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4 Responses to “Like mother, like daughter…”


  1. 1 Melinda September 10, 2014 at 4:40 pm

    Which heAring aids do you have and are they helpful for this type of hearing loss? I’m struggling so much with mine and don’t know what to do. Thx!

    • 2 moiradancer September 10, 2014 at 5:08 pm

      Hi Melinda, sorry you’re struggling, it’s quite overwhelming and frustrating when the aids don’t give you what you need. The aids I’ve got are Oticon Spirit Zest, which are decent mid-range aids supplied by the NHS. You basically get what you’re given by the NHS, so I’ve nothing to compare them with, but they do the job for me in good listening conditions, although in the kind of background noise I’ve got in the work environment, I lose much of the benefits, and am arguably better off aidless at times because my overall loss is relatively mild. I’m no expert, but I think I would struggle with any aid in the noise I’m subjected to. So much depends on the severity of your loss and the conditions that you live/work in, that the most important part of the equation is having an audiologist/ fitter who understands cookie bite loss and can take the time to work with you.

      How long have you had your aids and what are the biggest problems?

      • 3 Melinda September 10, 2014 at 5:26 pm

        What you describe is exactly my experience with background noise. I’ve had in the ear aids for 5 years now and have struggled with the closed up feeling and high pitch as well as recruitment. I’m trying a pair of receiver in canal now and the best fit for my loss just doesn’t seem to be helping in open environments or noisy areas with a the background noise. If I purchase these I will have about 14k invested. Although I’ve been aware mine is a cookie bite loss I’m just now realizing how rare it is a how difficult. My audiologist has been very patient but whenever we tweek them it seems to affect something else. It’s so frustrating. I feel like a knife has been jabbed in my ear. Thx.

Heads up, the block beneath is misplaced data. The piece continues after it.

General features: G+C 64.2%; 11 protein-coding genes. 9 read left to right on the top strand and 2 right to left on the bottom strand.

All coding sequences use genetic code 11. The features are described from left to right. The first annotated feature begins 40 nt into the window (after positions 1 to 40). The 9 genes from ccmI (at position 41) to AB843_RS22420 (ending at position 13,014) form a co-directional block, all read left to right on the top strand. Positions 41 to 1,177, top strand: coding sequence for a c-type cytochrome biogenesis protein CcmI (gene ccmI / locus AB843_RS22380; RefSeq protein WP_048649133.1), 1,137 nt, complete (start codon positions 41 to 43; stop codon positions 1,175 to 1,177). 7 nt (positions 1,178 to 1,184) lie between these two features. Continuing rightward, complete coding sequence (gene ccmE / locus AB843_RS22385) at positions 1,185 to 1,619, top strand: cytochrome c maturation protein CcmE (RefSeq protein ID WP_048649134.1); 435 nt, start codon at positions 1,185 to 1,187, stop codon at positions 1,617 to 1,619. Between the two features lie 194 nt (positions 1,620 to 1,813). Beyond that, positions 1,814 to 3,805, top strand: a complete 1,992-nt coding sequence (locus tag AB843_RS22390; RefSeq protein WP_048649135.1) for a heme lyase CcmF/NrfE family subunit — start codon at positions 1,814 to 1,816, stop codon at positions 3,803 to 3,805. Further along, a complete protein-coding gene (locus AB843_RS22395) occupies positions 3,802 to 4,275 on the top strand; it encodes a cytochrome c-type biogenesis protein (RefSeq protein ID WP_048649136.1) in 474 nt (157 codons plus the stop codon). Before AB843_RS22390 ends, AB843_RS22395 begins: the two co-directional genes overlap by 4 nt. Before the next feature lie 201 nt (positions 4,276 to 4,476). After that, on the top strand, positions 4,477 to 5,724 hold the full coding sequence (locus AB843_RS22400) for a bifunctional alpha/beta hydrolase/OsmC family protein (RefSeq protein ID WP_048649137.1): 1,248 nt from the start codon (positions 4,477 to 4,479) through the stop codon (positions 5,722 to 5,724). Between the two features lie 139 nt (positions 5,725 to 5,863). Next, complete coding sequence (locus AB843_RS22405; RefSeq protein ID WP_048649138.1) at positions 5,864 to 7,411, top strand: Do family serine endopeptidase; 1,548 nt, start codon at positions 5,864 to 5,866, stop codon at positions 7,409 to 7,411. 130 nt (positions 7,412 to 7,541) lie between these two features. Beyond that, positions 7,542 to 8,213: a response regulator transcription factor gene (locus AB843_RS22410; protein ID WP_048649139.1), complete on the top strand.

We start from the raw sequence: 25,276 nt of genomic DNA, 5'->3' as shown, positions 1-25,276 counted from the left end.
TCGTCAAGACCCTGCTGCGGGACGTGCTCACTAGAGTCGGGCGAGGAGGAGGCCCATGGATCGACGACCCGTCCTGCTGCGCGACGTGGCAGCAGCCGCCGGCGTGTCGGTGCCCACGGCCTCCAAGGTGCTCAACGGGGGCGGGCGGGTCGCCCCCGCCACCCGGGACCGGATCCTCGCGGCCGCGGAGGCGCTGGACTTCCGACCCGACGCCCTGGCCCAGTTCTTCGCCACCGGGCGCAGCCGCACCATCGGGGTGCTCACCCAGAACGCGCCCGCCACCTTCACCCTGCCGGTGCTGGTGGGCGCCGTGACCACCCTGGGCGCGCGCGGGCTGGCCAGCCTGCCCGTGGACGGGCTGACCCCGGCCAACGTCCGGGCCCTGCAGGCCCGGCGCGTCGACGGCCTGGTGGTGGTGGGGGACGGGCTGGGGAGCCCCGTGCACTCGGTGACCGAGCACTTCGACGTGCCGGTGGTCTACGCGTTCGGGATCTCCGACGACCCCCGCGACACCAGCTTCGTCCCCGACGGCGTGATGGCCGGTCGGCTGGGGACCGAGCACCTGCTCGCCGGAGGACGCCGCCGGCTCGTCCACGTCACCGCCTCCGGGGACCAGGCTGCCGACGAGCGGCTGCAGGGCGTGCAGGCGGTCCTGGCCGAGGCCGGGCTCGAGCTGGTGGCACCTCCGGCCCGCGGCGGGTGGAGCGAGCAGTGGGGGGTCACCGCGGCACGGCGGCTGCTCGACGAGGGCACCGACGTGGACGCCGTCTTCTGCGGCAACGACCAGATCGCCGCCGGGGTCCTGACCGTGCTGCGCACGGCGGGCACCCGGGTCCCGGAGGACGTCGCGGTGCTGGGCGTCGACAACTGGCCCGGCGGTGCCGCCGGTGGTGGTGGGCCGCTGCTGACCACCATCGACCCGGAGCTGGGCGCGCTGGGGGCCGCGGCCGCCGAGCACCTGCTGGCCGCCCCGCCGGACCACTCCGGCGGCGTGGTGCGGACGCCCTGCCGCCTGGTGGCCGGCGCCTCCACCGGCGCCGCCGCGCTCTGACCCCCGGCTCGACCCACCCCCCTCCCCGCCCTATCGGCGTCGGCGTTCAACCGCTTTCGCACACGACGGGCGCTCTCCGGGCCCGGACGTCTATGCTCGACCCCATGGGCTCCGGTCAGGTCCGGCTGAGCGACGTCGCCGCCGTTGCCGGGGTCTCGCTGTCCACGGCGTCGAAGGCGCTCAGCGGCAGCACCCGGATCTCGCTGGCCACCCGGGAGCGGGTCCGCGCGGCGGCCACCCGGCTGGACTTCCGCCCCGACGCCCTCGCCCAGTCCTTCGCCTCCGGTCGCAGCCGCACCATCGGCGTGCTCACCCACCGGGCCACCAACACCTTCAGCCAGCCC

• 4 moiradancer September 11, 2014 at 4:13 pm

        You’re obviously an experienced ha user Melinda, and after 5 years I can see why it’s left you feeling frustrated. I can totally sympathise with being demoralised by the tweaks which cause a knock-on negative effect which make one reluctant to change anything else. I think the background noise problem is probably the holy grail of hearing aid technology. Depending on what you need the aids for and where you use them, there might be some assistive listening solutions which can help, but I must say I’ve got no experience of using them myself (yet) because of a variety of variables in my own working environment, but I’d love to try some things out if I can find the energy to pursue it. Might also be worth asking your audiologist if the rep for the brand of hearing aids you have could give advice, if they haven’t already tried that. You definitely shouldn’t be having to put up with anything which borders on painful.

        Sorry I can’t offer much more than sympathy because I don’t have any expert knowledge, but I do hope you get some improvement in at least some situations. Do keep us posted…